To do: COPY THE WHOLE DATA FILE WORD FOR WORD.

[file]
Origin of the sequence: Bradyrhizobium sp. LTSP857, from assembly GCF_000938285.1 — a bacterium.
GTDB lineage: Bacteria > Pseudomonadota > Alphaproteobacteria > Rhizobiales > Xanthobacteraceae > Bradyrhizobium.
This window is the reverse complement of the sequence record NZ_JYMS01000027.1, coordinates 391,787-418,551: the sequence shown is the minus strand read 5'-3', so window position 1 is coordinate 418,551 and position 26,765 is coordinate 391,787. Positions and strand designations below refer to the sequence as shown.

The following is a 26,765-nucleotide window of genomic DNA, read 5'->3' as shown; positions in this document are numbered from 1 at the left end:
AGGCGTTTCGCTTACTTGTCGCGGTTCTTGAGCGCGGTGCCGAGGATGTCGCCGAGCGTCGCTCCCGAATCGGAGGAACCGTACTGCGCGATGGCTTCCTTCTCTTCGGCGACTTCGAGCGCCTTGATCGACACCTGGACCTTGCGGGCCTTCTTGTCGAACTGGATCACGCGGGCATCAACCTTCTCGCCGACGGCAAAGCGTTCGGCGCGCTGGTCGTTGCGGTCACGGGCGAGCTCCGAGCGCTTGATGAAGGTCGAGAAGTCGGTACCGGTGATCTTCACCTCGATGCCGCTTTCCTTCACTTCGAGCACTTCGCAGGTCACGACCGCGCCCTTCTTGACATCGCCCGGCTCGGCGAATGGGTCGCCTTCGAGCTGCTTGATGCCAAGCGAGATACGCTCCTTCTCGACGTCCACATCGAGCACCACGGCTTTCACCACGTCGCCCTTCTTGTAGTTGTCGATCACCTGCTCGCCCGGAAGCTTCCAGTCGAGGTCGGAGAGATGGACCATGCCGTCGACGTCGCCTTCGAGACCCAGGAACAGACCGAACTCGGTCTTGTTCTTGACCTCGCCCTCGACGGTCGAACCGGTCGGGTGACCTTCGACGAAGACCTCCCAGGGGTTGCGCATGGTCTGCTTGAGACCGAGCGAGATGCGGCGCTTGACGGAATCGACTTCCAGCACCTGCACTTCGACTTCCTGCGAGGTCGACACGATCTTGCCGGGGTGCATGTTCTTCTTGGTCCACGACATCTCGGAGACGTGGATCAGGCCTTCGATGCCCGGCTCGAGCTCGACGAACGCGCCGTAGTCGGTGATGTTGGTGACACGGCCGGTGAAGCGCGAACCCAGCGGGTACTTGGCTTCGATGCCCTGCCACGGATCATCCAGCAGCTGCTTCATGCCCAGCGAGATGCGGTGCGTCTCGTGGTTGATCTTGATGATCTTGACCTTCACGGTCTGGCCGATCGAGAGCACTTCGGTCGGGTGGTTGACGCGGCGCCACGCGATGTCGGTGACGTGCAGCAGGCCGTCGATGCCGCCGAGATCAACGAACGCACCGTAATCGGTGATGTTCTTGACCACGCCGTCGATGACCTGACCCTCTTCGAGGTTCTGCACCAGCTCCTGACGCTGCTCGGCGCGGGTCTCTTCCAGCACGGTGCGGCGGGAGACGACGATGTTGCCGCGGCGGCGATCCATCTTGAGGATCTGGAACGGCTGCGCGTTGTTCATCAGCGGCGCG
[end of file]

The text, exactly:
Origin of the sequence: Bradyrhizobium sp. LTSP857, from assembly GCF_000938285.1 — a bacterium.
GTDB lineage: Bacteria > Pseudomonadota > Alphaproteobacteria > Rhizobiales > Xanthobacteraceae > Bradyrhizobium.
This window is the reverse complement of the sequence record NZ_JYMS01000027.1, coordinates 391,787-418,551: the sequence shown is the minus strand read 5'-3', so window position 1 is coordinate 418,551 and position 26,765 is coordinate 391,787. Positions and strand designations below refer to the sequence as shown.

The following is a 26,765-nucleotide window of genomic DNA, read 5'->3' as shown; positions in this document are numbered from 1 at the left end:
AGGCGTTTCGCTTACTTGTCGCGGTTCTTGAGCGCGGTGCCGAGGATGTCGCCGAGCGTCGCTCCCGAATCGGAGGAACCGTACTGCGCGATGGCTTCCTTCTCTTCGGCGACTTCGAGCGCCTTGATCGACACCTGGACCTTGCGGGCCTTCTTGTCGAACTGGATCACGCGGGCATCAACCTTCTCGCCGACGGCAAAGCGTTCGGCGCGCTGGTCGTTGCGGTCACGGGCGAGCTCCGAGCGCTTGATGAAGGTCGAGAAGTCGGTACCGGTGATCTTCACCTCGATGCCGCTTTCCTTCACTTCGAGCACTTCGCAGGTCACGACCGCGCCCTTCTTGACATCGCCCGGCTCGGCGAATGGGTCGCCTTCGAGCTGCTTGATGCCAAGCGAGATACGCTCCTTCTCGACGTCCACATCGAGCACCACGGCTTTCACCACGTCGCCCTTCTTGTAGTTGTCGATCACCTGCTCGCCCGGAAGCTTCCAGTCGAGGTCGGAGAGATGGACCATGCCGTCGACGTCGCCTTCGAGACCCAGGAACAGACCGAACTCGGTCTTGTTCTTGACCTCGCCCTCGACGGTCGAACCGGTCGGGTGACCTTCGACGAAGACCTCCCAGGGGTTGCGCATGGTCTGCTTGAGACCGAGCGAGATGCGGCGCTTGACGGAATCGACTTCCAGCACCTGCACTTCGACTTCCTGCGAGGTCGACACGATCTTGCCGGGGTGCATGTTCTTCTTGGTCCACGACATCTCGGAGACGTGGATCAGGCCTTCGATGCCCGGCTCGAGCTCGACGAACGCGCCGTAGTCGGTGATGTTGGTGACACGGCCGGTGAAGCGCGAACCCAGCGGGTACTTGGCTTCGATGCCCTGCCACGGATCATCCAGCAGCTGCTTCATGCCCAGCGAGATGCGGTGCGTCTCGTGGTTGATCTTGATGATCTTGACCTTCACGGTCTGGCCGATCGAGAGCACTTCGGTCGGGTGGTTGACGCGGCGCCACGCGATGTCGGTGACGTGCAGCAGGCCGTCGATGCCGCCGAGATCAACGAACGCACCGTAATCGGTGATGTTCTTGACCACGCCGTCGATGACCTGACCCTCTTCGAGGTTCTGCACCAGCTCCTGACGCTGCTCGGCGCGGGTCTCTTCCAGCACGGTGCGGCGGGAGACGACGATGTTGCCGCGGCGGCGATCCATCTTGAGGATCTGGAACGGCTGCGCGTTGTTCATCAGCGGCGCG